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Dáil to debate symphysiotomy tomorrow

The 18th century practice of unhinging women’s pelvises after childbirth has left many survivors with permanent damage.

Image: Barratts/S&G Barratts/EMPICS Archive

A DEBATE ON the practice of symphysiotomy is to be held in the Dáil for the first time tomorrow.

Deputies have been given an opportunity to make statements on the medical procedure following a suggestion from Sinn Féin health spokesperson Caoimhghín Ó Caoláin.

A number of women who survived the operation, during which their pelvises were unhinged, are to attend the debate. Many survivors have suffered permanent damage as a result of symphysiotomy.

Ó Caoláin described the practice which was carried out on hundreds of Irish women between the 1940s and 1980s as “barbaric”.

About 180 survivors who continue to campaign for justice and truth have called for a full and proper inquiry into why the procedures were carried out in Ireland, long after they were discontinued in other countries. The women also demand a redress scheme to include medical benefits.

Following Oireachtas meetings earlier this year, the survivors have garnered backing from TDs and Senators who have joined together in a cross-party support group.

Recent developments

In February, the Department of Health received a draft report from an academic researcher who was asked to review the practice in Ireland during the 1950s through to the 1980s.

The Attorney General is considering that report and will advise Health Minister James Reilly on whether it can be made available for consultation purposes.

Previously in the Dáil, Reilly said he was “very conscious” of the distress the procedure has caused to a number of women, adding that the Government is committed to dealing with the matter “sensitively”.

He promised to ensure the greatest possible supports and services are made available to women who continue to be negatively impacted because of the procedure.

Although Reilly admitted that the use of symphysiotomy “may well…have been utterly inappropriate”, he rejected the term “barbaric” in relation to the act.

“The method was used in the majority of cases as an emergency response to obstructed labour in women suffering from mild to moderate disproportion, and as such was an appropriate clinical intervention,” he said.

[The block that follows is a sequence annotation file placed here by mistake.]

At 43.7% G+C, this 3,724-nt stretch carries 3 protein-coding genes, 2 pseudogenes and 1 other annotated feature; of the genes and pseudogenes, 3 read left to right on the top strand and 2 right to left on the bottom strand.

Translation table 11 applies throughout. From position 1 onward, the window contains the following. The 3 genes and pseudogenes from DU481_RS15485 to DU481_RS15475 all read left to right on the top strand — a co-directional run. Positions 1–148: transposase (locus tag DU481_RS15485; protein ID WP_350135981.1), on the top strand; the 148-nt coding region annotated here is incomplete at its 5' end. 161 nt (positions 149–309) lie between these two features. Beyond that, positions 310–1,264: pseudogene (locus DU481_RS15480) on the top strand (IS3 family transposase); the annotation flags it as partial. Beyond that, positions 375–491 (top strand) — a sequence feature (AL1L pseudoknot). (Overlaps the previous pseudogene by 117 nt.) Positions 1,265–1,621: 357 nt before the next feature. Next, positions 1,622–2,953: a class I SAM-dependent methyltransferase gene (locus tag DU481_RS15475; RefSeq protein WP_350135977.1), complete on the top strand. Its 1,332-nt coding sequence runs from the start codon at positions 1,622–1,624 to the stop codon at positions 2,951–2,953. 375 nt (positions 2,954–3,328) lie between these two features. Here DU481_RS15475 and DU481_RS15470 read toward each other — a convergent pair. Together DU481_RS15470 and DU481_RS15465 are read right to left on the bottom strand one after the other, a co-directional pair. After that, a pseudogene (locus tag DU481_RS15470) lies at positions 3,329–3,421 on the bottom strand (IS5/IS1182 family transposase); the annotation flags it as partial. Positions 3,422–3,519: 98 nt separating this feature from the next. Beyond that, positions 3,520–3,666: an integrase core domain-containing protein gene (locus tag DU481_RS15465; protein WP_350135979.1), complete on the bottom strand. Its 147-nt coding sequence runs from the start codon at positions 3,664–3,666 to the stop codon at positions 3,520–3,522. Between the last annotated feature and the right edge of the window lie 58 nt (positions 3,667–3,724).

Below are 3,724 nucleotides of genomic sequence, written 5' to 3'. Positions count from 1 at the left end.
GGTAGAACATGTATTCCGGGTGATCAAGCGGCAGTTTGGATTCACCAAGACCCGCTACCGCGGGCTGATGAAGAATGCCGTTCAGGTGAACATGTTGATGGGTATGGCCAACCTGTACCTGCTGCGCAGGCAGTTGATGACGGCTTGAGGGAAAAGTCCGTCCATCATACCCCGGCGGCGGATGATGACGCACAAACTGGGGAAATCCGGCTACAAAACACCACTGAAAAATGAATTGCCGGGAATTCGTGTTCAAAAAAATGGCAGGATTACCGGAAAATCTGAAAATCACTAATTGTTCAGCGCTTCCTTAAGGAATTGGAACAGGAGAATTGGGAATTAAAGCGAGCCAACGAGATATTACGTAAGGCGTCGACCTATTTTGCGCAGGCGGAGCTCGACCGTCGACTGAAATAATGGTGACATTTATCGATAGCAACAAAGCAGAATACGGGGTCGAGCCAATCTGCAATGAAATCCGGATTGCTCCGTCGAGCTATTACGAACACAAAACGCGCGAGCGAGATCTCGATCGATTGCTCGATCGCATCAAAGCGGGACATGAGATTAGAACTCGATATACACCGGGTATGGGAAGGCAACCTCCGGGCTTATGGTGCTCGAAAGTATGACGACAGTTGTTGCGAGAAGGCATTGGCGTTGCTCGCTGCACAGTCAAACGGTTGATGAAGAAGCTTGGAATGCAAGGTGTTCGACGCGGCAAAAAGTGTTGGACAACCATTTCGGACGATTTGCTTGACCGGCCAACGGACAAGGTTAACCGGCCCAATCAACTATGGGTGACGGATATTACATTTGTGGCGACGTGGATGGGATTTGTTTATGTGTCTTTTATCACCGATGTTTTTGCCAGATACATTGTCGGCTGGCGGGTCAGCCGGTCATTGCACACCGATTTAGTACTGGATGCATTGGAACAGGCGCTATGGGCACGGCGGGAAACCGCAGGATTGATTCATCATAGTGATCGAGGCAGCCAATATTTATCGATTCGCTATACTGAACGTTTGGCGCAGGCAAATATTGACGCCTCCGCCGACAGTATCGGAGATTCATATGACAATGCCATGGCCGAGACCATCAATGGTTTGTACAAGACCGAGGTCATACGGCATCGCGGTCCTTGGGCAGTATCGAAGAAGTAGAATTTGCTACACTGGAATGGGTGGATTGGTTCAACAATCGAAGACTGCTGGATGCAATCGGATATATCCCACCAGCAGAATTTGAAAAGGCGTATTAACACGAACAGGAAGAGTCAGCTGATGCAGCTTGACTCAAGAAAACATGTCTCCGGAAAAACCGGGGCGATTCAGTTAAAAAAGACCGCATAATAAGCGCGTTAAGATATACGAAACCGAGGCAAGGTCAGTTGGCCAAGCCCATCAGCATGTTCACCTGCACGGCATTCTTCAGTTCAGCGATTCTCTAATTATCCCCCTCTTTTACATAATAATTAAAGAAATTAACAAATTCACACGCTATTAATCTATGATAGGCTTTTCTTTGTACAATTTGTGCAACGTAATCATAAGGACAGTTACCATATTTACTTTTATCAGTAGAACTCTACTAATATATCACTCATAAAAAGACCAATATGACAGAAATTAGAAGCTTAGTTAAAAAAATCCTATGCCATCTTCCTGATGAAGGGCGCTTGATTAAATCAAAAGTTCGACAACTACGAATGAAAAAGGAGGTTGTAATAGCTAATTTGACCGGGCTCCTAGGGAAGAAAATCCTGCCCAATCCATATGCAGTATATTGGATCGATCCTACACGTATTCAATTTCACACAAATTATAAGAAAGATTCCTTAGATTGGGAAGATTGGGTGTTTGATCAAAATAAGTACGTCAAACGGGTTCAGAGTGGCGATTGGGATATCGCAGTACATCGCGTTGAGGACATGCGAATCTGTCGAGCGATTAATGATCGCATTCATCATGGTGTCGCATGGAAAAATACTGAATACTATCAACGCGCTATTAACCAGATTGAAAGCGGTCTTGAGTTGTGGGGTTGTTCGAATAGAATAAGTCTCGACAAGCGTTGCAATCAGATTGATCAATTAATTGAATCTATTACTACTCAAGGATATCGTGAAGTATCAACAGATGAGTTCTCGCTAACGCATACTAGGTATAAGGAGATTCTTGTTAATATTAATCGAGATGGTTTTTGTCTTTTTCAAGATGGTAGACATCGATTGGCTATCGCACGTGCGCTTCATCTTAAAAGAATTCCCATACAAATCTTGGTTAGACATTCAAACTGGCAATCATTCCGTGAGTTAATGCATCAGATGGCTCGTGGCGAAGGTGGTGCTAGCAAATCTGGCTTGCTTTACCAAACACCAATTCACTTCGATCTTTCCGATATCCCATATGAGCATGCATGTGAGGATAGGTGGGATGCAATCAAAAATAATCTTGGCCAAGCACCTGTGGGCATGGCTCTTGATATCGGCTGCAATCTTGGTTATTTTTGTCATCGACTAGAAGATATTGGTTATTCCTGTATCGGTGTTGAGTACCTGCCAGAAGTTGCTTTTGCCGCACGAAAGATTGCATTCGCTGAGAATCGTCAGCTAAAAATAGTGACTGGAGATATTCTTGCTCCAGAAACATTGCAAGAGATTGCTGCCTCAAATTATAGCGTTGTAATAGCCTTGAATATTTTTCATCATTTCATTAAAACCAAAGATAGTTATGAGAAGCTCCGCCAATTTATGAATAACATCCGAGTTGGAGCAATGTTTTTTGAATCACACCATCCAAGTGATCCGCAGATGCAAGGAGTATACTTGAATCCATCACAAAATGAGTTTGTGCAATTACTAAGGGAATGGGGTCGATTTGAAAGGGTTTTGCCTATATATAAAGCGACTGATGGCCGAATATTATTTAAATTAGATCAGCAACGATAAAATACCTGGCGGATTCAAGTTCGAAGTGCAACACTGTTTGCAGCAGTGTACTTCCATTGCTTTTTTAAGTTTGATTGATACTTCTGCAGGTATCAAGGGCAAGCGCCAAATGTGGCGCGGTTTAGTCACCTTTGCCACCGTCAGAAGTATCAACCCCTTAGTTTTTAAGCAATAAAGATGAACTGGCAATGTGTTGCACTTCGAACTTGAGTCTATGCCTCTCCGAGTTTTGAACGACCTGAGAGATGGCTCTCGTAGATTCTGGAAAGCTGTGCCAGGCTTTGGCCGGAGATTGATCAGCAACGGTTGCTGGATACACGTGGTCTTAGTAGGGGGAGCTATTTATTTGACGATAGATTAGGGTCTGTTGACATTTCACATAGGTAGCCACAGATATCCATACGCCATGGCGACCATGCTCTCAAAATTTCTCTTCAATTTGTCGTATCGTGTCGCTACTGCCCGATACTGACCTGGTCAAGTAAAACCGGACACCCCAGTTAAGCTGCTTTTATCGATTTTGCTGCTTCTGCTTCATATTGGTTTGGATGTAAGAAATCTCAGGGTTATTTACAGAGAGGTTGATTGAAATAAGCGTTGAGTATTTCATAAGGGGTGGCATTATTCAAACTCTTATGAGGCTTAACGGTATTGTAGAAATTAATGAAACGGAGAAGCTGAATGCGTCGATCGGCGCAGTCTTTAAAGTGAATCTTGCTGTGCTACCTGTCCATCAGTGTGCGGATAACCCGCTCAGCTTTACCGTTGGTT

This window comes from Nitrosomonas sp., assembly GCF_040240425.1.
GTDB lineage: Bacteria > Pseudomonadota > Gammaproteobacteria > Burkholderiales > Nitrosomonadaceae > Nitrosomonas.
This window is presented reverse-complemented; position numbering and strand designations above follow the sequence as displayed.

“It was a standard procedure at one time and it was reintroduced to certain Irish hospitals in the 1940s as a clinical response to the limitation imposed by specifically Catholic religious and ideological circumstances.

The primary reasons were the fact that contraception and sterilisation for the prevention of pregnancy was illegal, and the safety of repeat Caesarean sections in the period was unproven.

The widening of the pelvis by up to 3.5 cm allows for vaginal birth when labour is obstructed, reducing maternal and infant death when Caesarean was not the chosen path.

The Survivors of Symphysiotomy group claims that the operations were carried out – without prior knowledge or consent – “mainly for religious reasons, by obstetricians who were opposed to family planning”.

The surgery was exhumed at the National Maternity Hospital by doctors who were hostile to the idea of family planning and who were looking to replace Caesarean section with an operation that would facilitate large families.

Nine children was the ideal family size, in their eyes. Repeat Cesarean sections thwarted this goal, they say.

At the Coombe and National Maternity hospitals, it was used in 0.35 per cent of deliveries. It was used more often – and for longer – at Our Lady of Lourdes Hospital in Drogheda.

There were apparent instances of the procedure being carried out after a baby was delivered, a practice which Reilly called “utterly disgraceful”.

Consequent mobility issues, discomfort, upset, chronic pain and difficulty were caused as a result. The Institute of Obstetricians and Gynaecologists has recognised walking difficulties, pelvic joint pain and urinary incontinence as long-term problems.

Reilly also told the Dáil: “I know people who had that procedure and have sadly passed on. I am aware of the dysfunctionality it caused them in their daily lives.”

However, he said he could not pre-empt the AG’s advice or the final report.

The technique has not been used in Ireland since 1984 and no longer forms a part of specialist training for doctors. It is still, however, taught as an emergency procedure at the Royal College of Obstetricians and Gynaecologists in London.

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